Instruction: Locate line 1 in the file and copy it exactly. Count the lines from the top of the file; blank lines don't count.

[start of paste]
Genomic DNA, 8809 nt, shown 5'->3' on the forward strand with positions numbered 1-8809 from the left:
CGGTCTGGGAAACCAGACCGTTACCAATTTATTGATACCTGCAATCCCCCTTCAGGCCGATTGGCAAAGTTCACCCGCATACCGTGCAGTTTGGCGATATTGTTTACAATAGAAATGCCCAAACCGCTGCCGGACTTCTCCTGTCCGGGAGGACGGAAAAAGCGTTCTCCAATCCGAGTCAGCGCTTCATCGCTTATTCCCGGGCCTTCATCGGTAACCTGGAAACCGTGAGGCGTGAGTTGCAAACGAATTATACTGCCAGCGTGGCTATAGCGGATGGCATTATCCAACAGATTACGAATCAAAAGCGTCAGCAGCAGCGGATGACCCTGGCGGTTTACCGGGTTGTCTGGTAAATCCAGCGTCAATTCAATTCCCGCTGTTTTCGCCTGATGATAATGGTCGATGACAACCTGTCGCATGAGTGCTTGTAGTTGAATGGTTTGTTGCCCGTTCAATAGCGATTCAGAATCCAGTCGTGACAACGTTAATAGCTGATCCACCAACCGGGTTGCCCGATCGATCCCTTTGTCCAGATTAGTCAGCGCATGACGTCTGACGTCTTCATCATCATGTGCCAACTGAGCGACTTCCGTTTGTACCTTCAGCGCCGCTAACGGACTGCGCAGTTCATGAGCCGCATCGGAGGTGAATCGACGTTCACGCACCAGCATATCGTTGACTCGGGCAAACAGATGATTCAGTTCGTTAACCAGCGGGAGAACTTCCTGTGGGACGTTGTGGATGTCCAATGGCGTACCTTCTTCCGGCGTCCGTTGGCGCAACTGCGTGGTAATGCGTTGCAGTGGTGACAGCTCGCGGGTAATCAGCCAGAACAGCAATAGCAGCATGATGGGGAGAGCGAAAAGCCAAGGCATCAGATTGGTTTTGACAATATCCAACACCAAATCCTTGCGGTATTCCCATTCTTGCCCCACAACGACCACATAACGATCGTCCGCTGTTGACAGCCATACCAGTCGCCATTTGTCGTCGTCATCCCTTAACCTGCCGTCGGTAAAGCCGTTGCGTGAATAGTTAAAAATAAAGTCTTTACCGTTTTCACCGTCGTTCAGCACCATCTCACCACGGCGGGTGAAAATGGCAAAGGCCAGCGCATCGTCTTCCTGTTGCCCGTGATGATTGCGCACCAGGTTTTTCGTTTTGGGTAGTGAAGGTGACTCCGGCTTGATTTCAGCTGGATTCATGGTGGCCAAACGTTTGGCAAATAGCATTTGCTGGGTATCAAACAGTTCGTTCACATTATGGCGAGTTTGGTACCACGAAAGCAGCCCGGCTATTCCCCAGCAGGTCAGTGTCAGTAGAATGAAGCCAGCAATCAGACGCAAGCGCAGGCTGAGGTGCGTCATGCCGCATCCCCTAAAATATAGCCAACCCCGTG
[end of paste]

Genomic DNA, 8809 nt, shown 5'->3' on the forward strand with positions numbered 1-8809 from the left: